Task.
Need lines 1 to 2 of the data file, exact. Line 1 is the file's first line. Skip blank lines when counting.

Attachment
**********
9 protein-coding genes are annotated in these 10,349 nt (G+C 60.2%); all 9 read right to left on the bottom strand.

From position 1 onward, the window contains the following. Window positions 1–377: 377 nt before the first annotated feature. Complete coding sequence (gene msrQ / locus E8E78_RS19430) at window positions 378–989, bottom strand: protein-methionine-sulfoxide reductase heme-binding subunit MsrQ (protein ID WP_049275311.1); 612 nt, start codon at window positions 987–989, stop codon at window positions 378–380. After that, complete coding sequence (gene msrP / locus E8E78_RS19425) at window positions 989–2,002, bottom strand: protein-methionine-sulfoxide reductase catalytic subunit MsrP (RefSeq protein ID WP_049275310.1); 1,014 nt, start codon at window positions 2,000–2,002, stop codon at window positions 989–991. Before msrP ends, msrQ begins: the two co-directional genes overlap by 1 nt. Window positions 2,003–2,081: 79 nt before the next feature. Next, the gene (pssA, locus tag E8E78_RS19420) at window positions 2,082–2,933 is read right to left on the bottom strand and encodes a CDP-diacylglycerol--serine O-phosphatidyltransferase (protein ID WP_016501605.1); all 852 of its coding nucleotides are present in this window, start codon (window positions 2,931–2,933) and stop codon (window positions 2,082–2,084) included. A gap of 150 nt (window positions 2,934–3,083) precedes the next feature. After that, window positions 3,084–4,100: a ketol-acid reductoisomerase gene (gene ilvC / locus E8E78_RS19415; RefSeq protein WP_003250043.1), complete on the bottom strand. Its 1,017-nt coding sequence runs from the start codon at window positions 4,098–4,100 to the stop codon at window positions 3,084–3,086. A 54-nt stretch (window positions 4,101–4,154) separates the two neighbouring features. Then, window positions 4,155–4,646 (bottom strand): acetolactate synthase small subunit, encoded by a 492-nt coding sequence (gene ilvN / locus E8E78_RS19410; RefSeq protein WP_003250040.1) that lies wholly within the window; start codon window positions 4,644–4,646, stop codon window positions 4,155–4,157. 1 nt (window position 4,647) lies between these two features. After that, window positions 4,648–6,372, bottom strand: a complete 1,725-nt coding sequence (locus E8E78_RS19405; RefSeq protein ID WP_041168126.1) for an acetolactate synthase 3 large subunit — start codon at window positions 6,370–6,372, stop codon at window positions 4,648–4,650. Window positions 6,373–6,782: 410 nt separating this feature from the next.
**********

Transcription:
9 protein-coding genes are annotated in these 10,349 nt (G+C 60.2%); all 9 read right to left on the bottom strand.

From position 1 onward, the window contains the following. Window positions 1–377: 377 nt before the first annotated feature. Complete coding sequence (gene msrQ / locus E8E78_RS19430) at window positions 378–989, bottom strand: protein-methionine-sulfoxide reductase heme-binding subunit MsrQ (protein ID WP_049275311.1); 612 nt, start codon at window positions 987–989, stop codon at window positions 378–380. After that, complete coding sequence (gene msrP / locus E8E78_RS19425) at window positions 989–2,002, bottom strand: protein-methionine-sulfoxide reductase catalytic subunit MsrP (RefSeq protein ID WP_049275310.1); 1,014 nt, start codon at window positions 2,000–2,002, stop codon at window positions 989–991. Before msrP ends, msrQ begins: the two co-directional genes overlap by 1 nt. Window positions 2,003–2,081: 79 nt before the next feature. Next, the gene (pssA, locus tag E8E78_RS19420) at window positions 2,082–2,933 is read right to left on the bottom strand and encodes a CDP-diacylglycerol--serine O-phosphatidyltransferase (protein ID WP_016501605.1); all 852 of its coding nucleotides are present in this window, start codon (window positions 2,931–2,933) and stop codon (window positions 2,082–2,084) included. A gap of 150 nt (window positions 2,934–3,083) precedes the next feature. After that, window positions 3,084–4,100: a ketol-acid reductoisomerase gene (gene ilvC / locus E8E78_RS19415; RefSeq protein WP_003250043.1), complete on the bottom strand. Its 1,017-nt coding sequence runs from the start codon at window positions 4,098–4,100 to the stop codon at window positions 3,084–3,086. A 54-nt stretch (window positions 4,101–4,154) separates the two neighbouring features. Then, window positions 4,155–4,646 (bottom strand): acetolactate synthase small subunit, encoded by a 492-nt coding sequence (gene ilvN / locus E8E78_RS19410; RefSeq protein WP_003250040.1) that lies wholly within the window; start codon window positions 4,644–4,646, stop codon window positions 4,155–4,157. 1 nt (window position 4,647) lies between these two features. After that, window positions 4,648–6,372, bottom strand: a complete 1,725-nt coding sequence (locus E8E78_RS19405; RefSeq protein ID WP_041168126.1) for an acetolactate synthase 3 large subunit — start codon at window positions 6,370–6,372, stop codon at window positions 4,648–4,650. Window positions 6,373–6,782: 410 nt separating this feature from the next.